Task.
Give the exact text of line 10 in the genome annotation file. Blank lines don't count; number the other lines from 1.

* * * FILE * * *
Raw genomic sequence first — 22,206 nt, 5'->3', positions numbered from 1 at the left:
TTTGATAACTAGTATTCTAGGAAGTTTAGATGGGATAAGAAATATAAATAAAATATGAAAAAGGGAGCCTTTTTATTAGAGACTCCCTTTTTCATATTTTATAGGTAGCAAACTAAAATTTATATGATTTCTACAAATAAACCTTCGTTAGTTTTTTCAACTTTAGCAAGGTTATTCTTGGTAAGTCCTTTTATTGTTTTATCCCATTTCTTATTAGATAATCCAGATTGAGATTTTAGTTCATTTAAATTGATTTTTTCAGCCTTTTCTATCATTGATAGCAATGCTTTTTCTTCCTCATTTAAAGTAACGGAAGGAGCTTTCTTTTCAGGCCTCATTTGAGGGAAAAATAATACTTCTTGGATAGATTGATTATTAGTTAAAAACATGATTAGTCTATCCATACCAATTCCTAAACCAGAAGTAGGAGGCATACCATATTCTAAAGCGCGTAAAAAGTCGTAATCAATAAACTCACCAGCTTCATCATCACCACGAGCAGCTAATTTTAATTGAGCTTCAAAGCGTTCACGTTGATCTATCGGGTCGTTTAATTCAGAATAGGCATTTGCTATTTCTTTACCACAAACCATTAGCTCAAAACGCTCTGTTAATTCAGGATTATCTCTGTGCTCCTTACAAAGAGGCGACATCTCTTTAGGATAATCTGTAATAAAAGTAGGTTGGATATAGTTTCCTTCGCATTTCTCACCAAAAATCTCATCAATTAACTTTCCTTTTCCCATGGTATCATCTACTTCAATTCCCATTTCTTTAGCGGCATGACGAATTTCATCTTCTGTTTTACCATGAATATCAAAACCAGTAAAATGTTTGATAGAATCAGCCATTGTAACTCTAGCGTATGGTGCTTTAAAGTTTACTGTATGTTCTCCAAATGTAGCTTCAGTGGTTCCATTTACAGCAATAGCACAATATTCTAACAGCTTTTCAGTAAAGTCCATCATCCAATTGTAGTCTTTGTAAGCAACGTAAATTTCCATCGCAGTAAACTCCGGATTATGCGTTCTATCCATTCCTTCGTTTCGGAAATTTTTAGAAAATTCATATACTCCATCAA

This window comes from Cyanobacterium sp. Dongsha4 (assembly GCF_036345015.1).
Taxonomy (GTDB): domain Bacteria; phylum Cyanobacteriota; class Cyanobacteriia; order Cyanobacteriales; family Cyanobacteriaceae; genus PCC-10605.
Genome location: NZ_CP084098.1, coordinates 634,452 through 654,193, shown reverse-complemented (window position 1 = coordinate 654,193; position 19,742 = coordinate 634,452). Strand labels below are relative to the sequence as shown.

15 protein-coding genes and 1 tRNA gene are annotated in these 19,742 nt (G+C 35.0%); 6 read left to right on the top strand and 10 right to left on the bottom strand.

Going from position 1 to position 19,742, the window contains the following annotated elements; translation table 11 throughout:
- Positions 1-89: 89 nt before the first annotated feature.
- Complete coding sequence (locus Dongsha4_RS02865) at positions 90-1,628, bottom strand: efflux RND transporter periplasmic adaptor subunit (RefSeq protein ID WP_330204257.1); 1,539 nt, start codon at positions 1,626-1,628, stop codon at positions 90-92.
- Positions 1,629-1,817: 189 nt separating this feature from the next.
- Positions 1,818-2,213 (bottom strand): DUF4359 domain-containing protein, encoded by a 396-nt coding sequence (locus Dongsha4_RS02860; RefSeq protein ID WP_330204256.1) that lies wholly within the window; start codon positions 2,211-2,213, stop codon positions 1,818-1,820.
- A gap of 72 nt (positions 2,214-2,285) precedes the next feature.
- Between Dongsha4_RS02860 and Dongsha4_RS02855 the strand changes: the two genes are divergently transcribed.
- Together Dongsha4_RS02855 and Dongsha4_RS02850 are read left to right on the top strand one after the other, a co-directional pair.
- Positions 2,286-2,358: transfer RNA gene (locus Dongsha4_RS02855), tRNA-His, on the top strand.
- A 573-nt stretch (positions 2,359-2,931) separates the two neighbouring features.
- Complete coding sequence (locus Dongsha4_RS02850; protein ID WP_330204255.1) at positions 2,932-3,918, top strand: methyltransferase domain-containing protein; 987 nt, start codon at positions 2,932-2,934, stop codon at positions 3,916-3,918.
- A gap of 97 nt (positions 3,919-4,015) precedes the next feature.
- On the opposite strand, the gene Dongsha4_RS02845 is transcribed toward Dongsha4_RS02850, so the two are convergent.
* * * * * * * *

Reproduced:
- Positions 1,629-1,817: 189 nt separating this feature from the next.